Her argument was very simple. A speaker said it and Morsell-Hayes took it up. It was right out of the book: "The mission of the Inland General Plan is to preserve and enhance the small-town character and natural beauty that make the city a place where people want to live and visit, and to improve the economic diversity of the city to ensure that it has a strong and resilient economy which supports its residents."

She persisted and she insisted and one-by-one the Council melted. It was simple and compelling and it was immensely right.

What our government has promised to do is what they actually should do. The General Plan was intended to be poetry, a kind of sop to the peasants. That’s what it has been for decades.

Jessica Morsell-Haye invoked the intention and purpose of the general plan as law. One by one, Bernie Norvell and then Lindy Peters (and easily Tess Albin-Smith) read the appeal a little more closely, actually considered the meaning of the appeal in the light of the general principle of public welfare and the secret science of sales tax money-grubbing melted in the warm light of a young principled woman.

In the end, all but one of the city council voted to uphold the appeal. No Autozone for Fort Bragg — although they can reapply.

Mayor Will Lee ended up stranded angrily by himself clinging to the shipwreck of authoritarian arrogance.

Although it was a long dark evening, curiously, it was a new dawn.

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READY FOR SUNDAY SCHOOL, Milburn, Oklahoma, 1920.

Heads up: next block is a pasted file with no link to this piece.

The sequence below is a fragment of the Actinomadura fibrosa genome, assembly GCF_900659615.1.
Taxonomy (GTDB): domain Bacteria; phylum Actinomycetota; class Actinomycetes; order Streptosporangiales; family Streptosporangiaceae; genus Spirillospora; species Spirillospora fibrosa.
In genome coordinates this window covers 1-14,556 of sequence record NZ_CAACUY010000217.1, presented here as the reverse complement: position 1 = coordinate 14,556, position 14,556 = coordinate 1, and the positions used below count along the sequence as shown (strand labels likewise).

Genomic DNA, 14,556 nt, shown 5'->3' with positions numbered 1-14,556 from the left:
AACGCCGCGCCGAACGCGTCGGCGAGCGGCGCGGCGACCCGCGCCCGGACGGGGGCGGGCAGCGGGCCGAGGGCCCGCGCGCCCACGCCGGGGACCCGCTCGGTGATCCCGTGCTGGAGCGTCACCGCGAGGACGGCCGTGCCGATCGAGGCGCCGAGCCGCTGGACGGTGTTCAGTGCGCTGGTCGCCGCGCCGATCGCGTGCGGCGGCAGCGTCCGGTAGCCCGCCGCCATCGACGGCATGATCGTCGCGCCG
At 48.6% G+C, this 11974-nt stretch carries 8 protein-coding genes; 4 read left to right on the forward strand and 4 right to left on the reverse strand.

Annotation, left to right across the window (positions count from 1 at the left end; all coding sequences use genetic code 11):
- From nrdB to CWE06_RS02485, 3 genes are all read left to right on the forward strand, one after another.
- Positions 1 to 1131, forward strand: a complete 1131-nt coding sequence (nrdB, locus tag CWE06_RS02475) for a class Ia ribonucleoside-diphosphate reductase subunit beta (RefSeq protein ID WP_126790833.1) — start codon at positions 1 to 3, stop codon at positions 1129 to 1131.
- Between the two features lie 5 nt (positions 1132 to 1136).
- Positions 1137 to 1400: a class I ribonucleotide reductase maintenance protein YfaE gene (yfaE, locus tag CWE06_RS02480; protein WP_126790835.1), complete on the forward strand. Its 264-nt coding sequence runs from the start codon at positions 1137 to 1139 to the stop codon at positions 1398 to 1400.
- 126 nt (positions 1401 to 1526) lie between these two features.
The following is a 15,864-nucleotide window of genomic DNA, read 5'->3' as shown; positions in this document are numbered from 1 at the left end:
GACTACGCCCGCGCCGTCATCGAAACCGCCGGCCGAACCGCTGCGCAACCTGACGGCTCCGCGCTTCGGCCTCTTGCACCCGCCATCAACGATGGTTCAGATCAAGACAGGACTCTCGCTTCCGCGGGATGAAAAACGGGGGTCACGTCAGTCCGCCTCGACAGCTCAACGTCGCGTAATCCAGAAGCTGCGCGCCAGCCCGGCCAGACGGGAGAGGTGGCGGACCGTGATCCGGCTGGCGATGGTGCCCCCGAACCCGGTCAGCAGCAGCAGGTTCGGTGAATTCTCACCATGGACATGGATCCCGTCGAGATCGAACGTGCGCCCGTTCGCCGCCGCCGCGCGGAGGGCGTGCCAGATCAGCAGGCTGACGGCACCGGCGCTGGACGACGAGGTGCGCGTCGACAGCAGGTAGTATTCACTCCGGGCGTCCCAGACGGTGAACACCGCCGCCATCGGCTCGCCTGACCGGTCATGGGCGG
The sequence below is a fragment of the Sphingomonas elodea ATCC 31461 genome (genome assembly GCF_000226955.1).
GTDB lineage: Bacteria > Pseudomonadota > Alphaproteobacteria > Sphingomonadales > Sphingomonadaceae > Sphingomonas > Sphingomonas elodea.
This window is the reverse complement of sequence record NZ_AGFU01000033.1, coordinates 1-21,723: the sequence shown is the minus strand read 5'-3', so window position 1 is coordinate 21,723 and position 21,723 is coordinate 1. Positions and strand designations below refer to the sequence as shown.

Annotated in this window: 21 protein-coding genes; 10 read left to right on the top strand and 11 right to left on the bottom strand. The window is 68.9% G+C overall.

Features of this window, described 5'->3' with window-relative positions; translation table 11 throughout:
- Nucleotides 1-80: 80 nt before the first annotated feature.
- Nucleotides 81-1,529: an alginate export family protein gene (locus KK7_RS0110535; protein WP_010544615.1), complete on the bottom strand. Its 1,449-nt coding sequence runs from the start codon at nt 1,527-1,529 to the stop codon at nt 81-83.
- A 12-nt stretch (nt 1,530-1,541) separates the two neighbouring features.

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Varsity Boys lost 37-54. Varsity Girls lost 30-44. JV boys won their game, but I don't have the score yet, but I can get it to you. We no longer have a JV girls team due to insufficient number of players.

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QUIZ NEXT THURSDAY, not tonight. Relax your grey matter as there in no Quiz this week. We shall return next week, the 4th Thursday on January 23rd, for a special Quiz featuring a variety of Music rounds and sounds, plus a couple of the usual topics. Hope to see you there. Cheers, Steve Sparks, The Quiz Master

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Dr. Burns from Mendocino Animal Hospital will be at the Anderson Valley Farm Supply seeing patients on Thursday, February 13, 2020.

She's there between 2:00 and 4:00 pm. People can always check the events section of our Facebook page for more information - it's always posted when we're going to be there.

Thanks so much,

Michelle Fetzer

Mendocino Animal Hospital

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Ramblin’ Jack Elliott befriended Woody Guthrie, hung out with the Dead, and hit the road with Bob Dylan’s Rolling Thunder Revue. At 88, this self-made cowboy is still on the move

Jack Elliott

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The Mendocino Coast District Hospital invites all interested patients, family members, and caregivers to attend a PFAC informational meeting on Thursday, January 23, 2020, at 5:00 PM in the Redwoods Room at the hospital. If you would like to help enhance the health care experience at MCDH for yourself, your family, and others, becoming a member of PFAC could be the first step.

Patient and Family Advisory Council is a formal group that meets monthly for active collaboration between clinicians, hospital staff, and patients, family, and caregivers to gain a greater understanding of the hospital experience through the eyes of the patient and family members. The ultimate goal is to improve the patient experience, hospital quality, and patient safety. PFAC members provide recommendations and guidance that aim to build a successful partnership and strengthen the collaboration between the Hospital and its patients and families.